Croton Dam Side
The New Croton Dam from the top

Another monumental structure sits on the southern end of the old aqueduct: the High Bridge. This bridge, opened in 1848, is the oldest bridge still standing in New York City. It originally resembled a Roman aqueduct, with tall stone arches carrying the water high overhead, just like the famous aqueduct in Segovia. Indeed, one remarkable thing about the Croton Aqueduct is that it uses the same principle the Romans used all those centuries ago—namely, gravity—transporting the water on its 40 mile trip with a slight incline, 13 inches per mile. The bridge had to be built so high (140 feet) to maintain this slope. However, in the 1920s people began to complain that the bridge’s arches were an obstacle to ships traveling through the river, so the middle stone pillars were demolished and replaced with a long steel arch. The bridge was officially closed in 1970, apparently because of vandalism, and wasn’t opened until 2015—an astonishingly long time, if you ask me.

High Bridge Ground View
The original arches of the High Bridge

The man primarily responsible for planning and engineering the original aqueduct was John B. Jervis, who must be one of the great engineers of 19th century America. The water tower he designed still stands on the Manhattan side of the High Bridge, looking like the turret of some erstwhile castle. Upon completion of the project, Jervis himself rode in a rowboat through the tunnel all the way from Croton to New York. I don’t know how long it took him, but it takes the water 22 hours to make the journey.

High Bridge Top
The High Bridge from the top

The original aqueduct and dam were commissioned in the 1830s after it became apparent that New York badly needed more water. Outbreaks of yellow fever and cholera, caused by contaminated water, killed thousands; and the Great Fire of 1835 destroyed hundreds of buildings, largely because the fire department lacked the water to stop it. Manhattan is an island of marshy ground surrounded by brackish water, and before the Croton Aqueduct was built the only water supplies were local wells which could be easily polluted. The opening of the aqueduct was something of a sensation. People used to visit the main reservoir on 42nd street to stand atop the pharaonic structure—inspired by Egyptian architecture—and see Manhattan.

Water Tower
John Jervis’s water tower

The scale of the project is impressive: stretching about four times longer than the Aqua Appia in Rome (although, to be fair, I think the Romans built several aqueducts longer than the Croton Aqueduct), and requiring whole landscapes to be reshaped to maintain the aqueduct’s incline. The tunnel underground is made of brick and waterproof concrete, and was constructed mostly by 4,000 Irish laborers who made a dollar or less for ten-hour days. At the time, it was one of the biggest engineering projects in the United States; nevertheless it wasn’t long until the ever-growing population of New York outstripped the capacity of the aqueduct. Indeed, it was largely thanks to the increased supply of fresh water that the city was able to grow so quickly. Thus the aqueduct, designed to be used for centuries, was supplemented in 1890 by the New Croton Aqueduct, a larger tunnel that runs parallel to the old one. The Old Aqueduct stopped delivering water to the city in the 1950s.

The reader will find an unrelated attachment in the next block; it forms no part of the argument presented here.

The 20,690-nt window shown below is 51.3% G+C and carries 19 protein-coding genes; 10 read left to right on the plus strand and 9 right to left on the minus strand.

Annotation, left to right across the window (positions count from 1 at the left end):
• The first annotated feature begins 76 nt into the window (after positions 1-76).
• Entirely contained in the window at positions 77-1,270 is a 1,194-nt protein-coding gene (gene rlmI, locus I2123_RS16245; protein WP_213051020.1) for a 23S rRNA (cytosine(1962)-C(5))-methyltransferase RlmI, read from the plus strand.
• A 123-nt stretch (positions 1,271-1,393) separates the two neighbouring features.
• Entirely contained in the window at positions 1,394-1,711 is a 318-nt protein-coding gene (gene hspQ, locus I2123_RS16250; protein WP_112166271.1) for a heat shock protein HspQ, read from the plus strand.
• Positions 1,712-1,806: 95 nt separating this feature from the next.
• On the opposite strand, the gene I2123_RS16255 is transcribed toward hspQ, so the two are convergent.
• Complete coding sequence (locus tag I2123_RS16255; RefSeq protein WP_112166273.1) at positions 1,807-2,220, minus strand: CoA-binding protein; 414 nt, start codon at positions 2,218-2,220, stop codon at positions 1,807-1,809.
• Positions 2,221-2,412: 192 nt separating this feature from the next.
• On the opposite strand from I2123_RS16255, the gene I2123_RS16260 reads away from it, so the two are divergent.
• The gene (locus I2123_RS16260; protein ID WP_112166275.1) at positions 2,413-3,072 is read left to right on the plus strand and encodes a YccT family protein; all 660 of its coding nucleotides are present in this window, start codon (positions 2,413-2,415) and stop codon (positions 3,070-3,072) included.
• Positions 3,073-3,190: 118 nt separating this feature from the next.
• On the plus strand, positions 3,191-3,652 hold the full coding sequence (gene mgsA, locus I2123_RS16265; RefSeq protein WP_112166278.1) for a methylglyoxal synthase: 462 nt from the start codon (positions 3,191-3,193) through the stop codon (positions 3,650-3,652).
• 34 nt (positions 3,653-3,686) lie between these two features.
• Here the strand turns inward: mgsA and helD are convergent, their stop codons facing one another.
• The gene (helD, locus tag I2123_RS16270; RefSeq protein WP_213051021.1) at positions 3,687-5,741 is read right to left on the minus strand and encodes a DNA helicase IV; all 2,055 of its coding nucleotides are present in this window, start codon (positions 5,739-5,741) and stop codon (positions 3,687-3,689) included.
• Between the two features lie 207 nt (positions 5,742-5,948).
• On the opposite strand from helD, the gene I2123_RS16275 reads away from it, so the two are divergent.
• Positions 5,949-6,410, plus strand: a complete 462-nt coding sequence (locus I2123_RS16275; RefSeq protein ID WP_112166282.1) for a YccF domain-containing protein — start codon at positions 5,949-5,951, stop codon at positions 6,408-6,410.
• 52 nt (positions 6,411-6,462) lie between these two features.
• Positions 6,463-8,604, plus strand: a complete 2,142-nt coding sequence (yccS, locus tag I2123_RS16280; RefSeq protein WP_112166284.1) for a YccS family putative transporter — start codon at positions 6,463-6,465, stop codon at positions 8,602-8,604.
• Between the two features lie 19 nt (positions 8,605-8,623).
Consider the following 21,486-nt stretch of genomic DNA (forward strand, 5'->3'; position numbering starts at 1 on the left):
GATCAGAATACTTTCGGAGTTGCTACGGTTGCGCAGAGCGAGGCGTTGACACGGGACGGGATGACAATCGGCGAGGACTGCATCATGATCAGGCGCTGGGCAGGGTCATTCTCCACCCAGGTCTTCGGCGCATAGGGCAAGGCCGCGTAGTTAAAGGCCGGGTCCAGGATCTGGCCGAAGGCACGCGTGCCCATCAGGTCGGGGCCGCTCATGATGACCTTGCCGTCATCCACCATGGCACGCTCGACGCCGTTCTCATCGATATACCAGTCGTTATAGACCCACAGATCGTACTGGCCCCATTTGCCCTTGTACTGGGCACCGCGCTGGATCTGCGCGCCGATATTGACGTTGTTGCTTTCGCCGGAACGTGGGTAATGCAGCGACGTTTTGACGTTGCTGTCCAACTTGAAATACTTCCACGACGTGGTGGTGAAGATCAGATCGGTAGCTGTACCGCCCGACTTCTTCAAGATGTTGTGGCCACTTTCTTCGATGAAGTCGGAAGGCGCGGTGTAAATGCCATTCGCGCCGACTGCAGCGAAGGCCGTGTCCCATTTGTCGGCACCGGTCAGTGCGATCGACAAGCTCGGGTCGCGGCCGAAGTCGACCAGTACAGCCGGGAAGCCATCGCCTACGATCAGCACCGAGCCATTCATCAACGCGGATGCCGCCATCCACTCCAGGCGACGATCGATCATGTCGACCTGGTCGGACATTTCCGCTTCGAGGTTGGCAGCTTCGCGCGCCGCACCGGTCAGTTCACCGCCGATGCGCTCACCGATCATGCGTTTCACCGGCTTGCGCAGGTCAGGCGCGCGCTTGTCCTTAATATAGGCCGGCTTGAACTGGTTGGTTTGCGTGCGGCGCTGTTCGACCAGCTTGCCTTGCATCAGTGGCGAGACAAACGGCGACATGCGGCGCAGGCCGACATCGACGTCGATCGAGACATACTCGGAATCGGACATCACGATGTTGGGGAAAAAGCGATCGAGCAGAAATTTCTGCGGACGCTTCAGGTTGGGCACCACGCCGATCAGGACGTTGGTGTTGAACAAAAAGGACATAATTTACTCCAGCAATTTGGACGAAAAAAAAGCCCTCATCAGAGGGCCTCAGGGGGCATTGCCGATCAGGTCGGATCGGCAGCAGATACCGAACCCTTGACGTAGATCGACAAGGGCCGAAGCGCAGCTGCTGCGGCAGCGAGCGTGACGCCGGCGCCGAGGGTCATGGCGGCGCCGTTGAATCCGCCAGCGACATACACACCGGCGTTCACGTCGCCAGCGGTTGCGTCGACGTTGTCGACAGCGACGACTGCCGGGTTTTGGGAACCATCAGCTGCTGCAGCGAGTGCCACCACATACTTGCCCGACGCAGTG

This book, part of the Images of America Series, is mostly focused on the construction of the New Croton Dam. The story of this construction is told with dozens of old photos, along with commentary by Christopher Tompkins. You don’t exactly get a linear narrative this way, but the images alone are worth the price. It baffles the mind to think of what these men accomplished—redirecting a river, and erecting a structure 300 feet tall with cut stones, flooding an entire valley and displacing many communities, using technology that looks, to my eyes, scarcely more advanced than the Egyptians. That’s an exaggeration, of course; they had steam shovels to excavate and the railroad to bring stone from the quarry. But I can’t imagine how difficult it would have been to move those massive stones in a time before modern cranes, using only wooden derricks and pulleys and counterweights.

It is amazing to me that so much history—an engineering feat and a chapter in the history of New York—lay buried right behind my house, and that I’ve been walking along this trail for so many years, oblivious. Don’t wait until you travel to learn about history, to explore and go on tours. Take Thoreau’s advice: “Live at home like a traveler.”

Below are images taken from the High Bridge of informative plaques in the walkway.